However, the paradox is that Toyota would like to lower the average age of the Camry purchaser from 60 as it currently is, to something in the mid to late 40’s, and to do that the Camry needs to stand out as something more than “blandtastic”. There are other sedans in the segment that are conservative in appearance, yet cut a much more striking appearance. To best describe the looks of the Camry, is to say it looks like the suit you get from The Men’s Warehouse in a 3 for 1 sale, and something like the Kia Optima looks like it’s right off the Brooks Brothers rack. Both are “conservative”, however, one makes a much better first impression.
The interior to the Camry is a nice update, though there is no new ground broken here. Of note, while the pricing of the Camry is less than the outgoing model, the interior looks and feels as if is of a higher quality. One very interesting part of the instrument cluster, however, is the fuel economy gage on the right side of the pod. The average fuel economy is shown on a mechanical gage, much like the instant fuel economy gage of old BMW’s and then the instant fuel economy is shown asa series of green lights along the outside of that gage. It’s a different take, and for the most part we like the execution.
One item that will be an option for the 2012 Camry is the Entune infotainment system. The system works in combination with your iPhone or Android phone. You download the apps to your phone, then they work in conjunction with the Toyota system to provide access to Pandora, Open Table, navigation and more. The Entune uses your phone for an internet connection, it does not have a 3G/4G system built in. The Entune system also uses speech recognition software from Nuance and Voice Products to make for a better experience when you use voice commands to navigate the system.
One thing that Toyota was proud of was that they were able to bring the Camry to market with the same or higher levels of content, and do it at a lower price then the outgoing model. Pricing for the Camry line looks like this:
Model Price+/-2010 Model
*all pricing excludes $760 destination fees.
While not finalized the 2012 Camry is expected to carry a 5 Star safety rating from the IIHS, it will have 10 airbags, an optional blind spot warning system and back up camera.
Fuel economy for the Camry will be at or above the class leaders:
The mix is expected to be 75% four cylinder, 14% V6 and 11% Hybrid for sales.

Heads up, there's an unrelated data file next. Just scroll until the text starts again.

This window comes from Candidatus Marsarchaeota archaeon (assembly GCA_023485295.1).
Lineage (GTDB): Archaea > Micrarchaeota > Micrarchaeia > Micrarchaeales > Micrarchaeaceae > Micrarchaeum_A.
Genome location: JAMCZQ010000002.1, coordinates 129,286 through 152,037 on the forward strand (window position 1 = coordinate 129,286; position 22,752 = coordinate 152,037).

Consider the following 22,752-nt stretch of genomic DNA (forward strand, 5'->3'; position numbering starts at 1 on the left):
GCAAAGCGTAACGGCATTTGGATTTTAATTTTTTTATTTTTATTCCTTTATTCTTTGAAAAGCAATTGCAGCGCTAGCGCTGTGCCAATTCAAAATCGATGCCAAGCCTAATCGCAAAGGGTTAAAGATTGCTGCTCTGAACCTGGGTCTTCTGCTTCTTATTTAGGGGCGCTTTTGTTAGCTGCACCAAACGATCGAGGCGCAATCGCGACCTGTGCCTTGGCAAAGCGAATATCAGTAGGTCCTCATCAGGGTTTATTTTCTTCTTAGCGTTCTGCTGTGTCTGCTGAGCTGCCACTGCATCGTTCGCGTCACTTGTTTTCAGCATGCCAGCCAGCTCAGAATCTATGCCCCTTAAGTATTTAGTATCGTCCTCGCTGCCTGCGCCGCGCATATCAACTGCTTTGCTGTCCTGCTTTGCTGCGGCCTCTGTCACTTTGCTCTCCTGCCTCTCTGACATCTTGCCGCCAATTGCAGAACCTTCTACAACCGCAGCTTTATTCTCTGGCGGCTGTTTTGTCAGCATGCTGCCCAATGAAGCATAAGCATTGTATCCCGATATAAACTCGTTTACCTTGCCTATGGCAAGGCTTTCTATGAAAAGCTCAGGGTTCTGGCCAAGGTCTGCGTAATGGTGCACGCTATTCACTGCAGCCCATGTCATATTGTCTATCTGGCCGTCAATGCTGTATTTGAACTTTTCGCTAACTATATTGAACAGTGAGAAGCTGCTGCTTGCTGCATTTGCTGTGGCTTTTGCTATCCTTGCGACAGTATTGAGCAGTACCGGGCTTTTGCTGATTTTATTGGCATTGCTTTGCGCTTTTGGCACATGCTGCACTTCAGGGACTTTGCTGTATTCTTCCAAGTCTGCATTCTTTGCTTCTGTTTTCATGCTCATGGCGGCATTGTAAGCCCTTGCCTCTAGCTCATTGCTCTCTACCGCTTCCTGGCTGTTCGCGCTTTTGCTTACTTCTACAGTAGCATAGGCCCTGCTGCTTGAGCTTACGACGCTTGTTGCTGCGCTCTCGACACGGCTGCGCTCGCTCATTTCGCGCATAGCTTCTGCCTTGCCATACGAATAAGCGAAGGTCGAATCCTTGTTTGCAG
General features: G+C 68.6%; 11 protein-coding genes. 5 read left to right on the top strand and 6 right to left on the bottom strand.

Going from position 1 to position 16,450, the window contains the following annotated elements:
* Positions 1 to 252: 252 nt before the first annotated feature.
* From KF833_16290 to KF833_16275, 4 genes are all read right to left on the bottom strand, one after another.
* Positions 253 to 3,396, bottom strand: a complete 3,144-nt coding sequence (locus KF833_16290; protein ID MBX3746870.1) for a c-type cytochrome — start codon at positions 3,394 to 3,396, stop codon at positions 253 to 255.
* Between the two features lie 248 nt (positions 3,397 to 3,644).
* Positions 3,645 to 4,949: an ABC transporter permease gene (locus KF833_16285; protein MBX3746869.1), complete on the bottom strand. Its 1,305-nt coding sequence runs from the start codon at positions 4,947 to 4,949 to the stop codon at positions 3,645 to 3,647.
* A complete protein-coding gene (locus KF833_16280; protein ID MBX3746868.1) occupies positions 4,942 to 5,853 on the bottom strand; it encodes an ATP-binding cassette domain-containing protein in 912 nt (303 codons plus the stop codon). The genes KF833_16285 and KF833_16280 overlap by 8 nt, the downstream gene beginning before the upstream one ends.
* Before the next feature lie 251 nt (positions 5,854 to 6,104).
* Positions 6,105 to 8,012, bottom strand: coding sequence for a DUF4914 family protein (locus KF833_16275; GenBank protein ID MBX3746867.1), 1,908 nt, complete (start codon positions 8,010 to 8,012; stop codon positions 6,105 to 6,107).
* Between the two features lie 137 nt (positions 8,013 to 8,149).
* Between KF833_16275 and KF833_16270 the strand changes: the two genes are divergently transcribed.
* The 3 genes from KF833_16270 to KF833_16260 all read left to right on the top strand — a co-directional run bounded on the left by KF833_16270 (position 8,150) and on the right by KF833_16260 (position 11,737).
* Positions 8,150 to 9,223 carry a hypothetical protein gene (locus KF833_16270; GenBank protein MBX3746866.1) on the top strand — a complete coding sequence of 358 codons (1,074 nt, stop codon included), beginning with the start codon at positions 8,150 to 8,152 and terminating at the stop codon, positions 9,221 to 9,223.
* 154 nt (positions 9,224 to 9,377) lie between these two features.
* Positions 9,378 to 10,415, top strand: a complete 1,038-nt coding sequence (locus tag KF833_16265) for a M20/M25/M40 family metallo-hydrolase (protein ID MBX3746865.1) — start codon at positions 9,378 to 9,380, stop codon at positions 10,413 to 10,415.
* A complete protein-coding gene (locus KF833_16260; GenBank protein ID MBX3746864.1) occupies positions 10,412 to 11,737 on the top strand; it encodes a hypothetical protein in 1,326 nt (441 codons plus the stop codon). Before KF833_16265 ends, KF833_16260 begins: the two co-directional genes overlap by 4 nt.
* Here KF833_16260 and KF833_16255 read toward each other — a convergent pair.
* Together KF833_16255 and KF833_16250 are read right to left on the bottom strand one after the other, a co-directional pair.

We had a chance to take a short drive in a Hybrid model of the Camry. It was an SE model with cloth interior and standard radio. When driven in “Eco Mode” it feels as if only 100 of the 200 horsepower available is there to be used. Acceleration is anything but brisk and on ramps and passing opportunities need to be planned carefully.
In standard mode, the car feels much more responsive. We tried a little experiment to see just how the different modes responded to throttle position. While holding a steady throttle, we exited out of “Eco Mode” into “Normal Mode” and immediately began a rapid acceleration. This was confirmed by another journalist we were driving with trying the same thing, and having the same exact results. This showed us that “Eco Mode” requires much larger throttle movements to achieve any forward movement.
If we had to guess, a good driver using a light throttle would get better results then an average driver using “Eco Mode” in a standard manor.
The handling of the Camry is not inspired, in fact taking a gentle on/off ramp at anything more than 35 miles an hour started the tires howling. The ride is fine, not fantastic, the interior is fairly quiet, maybe a bit better than average.
The regenerative brakes in the Camry feel as if they are a generation behind others. Ford, GM and Honda all have a much more “natural” feel to their re-gen brakes in the latest models, in the Camry, there seemed to be no consistency in the peddle feel. In hard stops this is even more exaggerated where there seems to be no action in the first bit of travel and then hard braking all of a sudden.
It should be noted that we were driving a pre-production model of the 2012 Camry and there might be some final calibration that will be dialed in for the production cars.
Fit and finish for the 2012 Camry are what you would expect from Toyota. It is solidly built, the materials have a quality feel to them, door closing has a solid sound, we found nothing to complain about when it came to build quality.
Overall, our take on the new Camry is that we are underwhelmed. For us, Toyota played it WAY to conservative in this refresh. This segment of the market has become ultra competitive, it’s a close in knife fight between five or six manufactures, and it feels as if Toyota approached this as if it was still 2005 and they were unopposed in the market from anyone other than Honda.